The makeup of the Yankees playoff roster must be announced by next week. Like everything else this year, it’s about jumping through hoops.
The Yankees playoff roster in most years boils down to the “no-brainers” plus the last two or three players that will stay with the team for the duration.
Not only does Cashman need to come up with the usual active roster (28 players this year), but he also has to select twelve players from the team’s taxi squad of players (currently 29) who will stay behind at the Yankees alternate-training site in Scranton, Pennsylvania.
It’s About More Than The 28-Man Yankees Playoff Roster
As if that isn’t enough to deal with, Cashman must also select a 50-person support staff that will accompany the team.
These would be clubhouse attendants, medical and training personnel, bus drivers, travel and media specialists, and the like.
Typically, Cashman is rolling through these challenges with a calm demeanor, offering:
That rosy view is shared by the Yankee players who are assured of making the Yankees playoff roster of regulars.
While they are not welcoming the possibility of being separated from their families and holed up in a hotel room for up to six weeks, they can see the opportunity to share postseason money, together with a chance to win that elusive 28th World Title.
But what about the 29 players who are currently assigned to the Taxi-Squad in Scranton?
“Hell no, I Won’t Go”: Yankees Taxi-Squad Opt-Outs.
Cashman is currently making the rounds among them, and not so surprisingly, he’s finding some who are saying – “Hell no, I won’t go”.
Hopefully, Cashman will find twelve who say yes, and that will be that. But, he also understands and has compassion for those who are opting out. Family separation and quarantined living aren’t the only issues facing these players.
Taxi-Squad players have no guarantee of either getting on (the Yankees playoff roster) or winning a prize at the end or getting voted a (playoffs) share.
Still, Brian Cashman’s first loyalties remain with the Yankees, and he finds himself in a position where he has to tell his players in limbo there’s no in-between for them:
“Everybody’s doing the best they can, but I’d be lying to tell you it was not a significant challenge to walk through. We’ve had to tell people they’re either in the alternate site or they’re out of the alternate side”.
In typical fashion, Cashman has refused to name the players who have already opted out. But once the Yankees playoff roster is officially announced, it’ll be easy to tell if some high-profile names are missing.
That list includes names like Albert Abreu, Clarke Schmidt, Thairo Estrada (photo above), Mike Ford, Miguel Andujar, and Estevan Florial. That is assuming, of course, they do not make the Yankees playoff roster containing the active 28 players.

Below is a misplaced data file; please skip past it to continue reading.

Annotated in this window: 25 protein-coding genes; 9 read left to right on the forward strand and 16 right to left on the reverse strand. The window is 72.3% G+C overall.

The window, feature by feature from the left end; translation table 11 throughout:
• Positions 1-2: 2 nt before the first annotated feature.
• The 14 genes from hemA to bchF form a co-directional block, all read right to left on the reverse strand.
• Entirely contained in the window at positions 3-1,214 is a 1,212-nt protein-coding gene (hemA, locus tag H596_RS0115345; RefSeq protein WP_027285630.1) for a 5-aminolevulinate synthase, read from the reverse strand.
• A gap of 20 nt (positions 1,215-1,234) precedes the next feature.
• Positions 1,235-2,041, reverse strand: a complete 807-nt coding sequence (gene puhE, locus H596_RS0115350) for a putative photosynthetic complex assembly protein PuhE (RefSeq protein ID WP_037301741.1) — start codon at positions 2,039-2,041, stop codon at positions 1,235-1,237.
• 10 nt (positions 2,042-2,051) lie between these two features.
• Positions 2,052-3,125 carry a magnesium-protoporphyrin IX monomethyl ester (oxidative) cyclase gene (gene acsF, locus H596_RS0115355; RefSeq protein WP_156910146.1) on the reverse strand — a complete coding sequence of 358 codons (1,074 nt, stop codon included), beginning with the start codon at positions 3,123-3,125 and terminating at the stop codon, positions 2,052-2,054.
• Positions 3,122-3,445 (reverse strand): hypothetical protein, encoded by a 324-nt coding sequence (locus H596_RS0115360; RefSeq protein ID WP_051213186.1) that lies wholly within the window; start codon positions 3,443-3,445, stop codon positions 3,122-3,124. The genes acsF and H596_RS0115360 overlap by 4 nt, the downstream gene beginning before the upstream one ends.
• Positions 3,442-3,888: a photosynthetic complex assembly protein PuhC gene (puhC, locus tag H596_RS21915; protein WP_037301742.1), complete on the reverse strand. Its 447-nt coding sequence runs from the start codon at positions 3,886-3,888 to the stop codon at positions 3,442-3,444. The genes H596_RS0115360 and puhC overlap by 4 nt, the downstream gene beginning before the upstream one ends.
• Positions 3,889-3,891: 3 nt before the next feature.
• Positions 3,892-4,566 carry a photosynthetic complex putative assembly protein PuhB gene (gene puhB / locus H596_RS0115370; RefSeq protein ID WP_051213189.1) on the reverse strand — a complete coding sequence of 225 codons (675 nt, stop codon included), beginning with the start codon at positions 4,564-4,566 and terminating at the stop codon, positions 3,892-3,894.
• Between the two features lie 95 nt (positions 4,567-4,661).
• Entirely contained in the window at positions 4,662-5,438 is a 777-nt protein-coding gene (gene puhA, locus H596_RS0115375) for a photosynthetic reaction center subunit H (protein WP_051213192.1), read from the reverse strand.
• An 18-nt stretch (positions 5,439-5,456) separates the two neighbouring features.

2020 Playoffs: A Test Of Endurance As Much As Skill
Some fans and media types are lobbying hard for Commissioner Manfred to order an asterisk placed in the record books next to the team winning the World Series this year.
That is nonsense. In fact, if an asterisk is to be placed, it should be there to commemorate the team who stands alone as having overcome hurdle after hurdle, and a test of endurance like no other season in baseball history.
Yes, we know. They’re doing it for the money, and for most, a lot of money.
But we also know about the players who were forced to use their hotel rooms as an “alternate training site” to stay in shape because they were only allowed at the ballpark during regulated timeframes.
Cardinal’s pitcher, Jack Flaherty, joked about it – but it’s true. Flaherty posted a video to his Instagram Story about having some baseballs ready for the bullpen session.
Major League Baseball is doing what it has to do. Joking about all the restraints put on them, professional ballplayers always find a way to relieve the stress and pressure.
Anyone of us would gladly trade places with them. Or so we think. But in the real world, would the choice be that easy?
Putting The Asterisk Where It Belongs
Those who make the Yankees playoff roster, the Taxi-Squad players, and even those who travel with the team as essential personnel makes sacrifices.
Hopefully, when Zack Britton, the Yankees player rep, calls the team together to vote on how postseason money is shared, exceptions will be made to include all members of the Yankees Family who participated.
That may be getting ahead of ourselves a bit here, but this baseball season has been different in too many ways to count – and this is just another way of putting an asterisk where it belongs.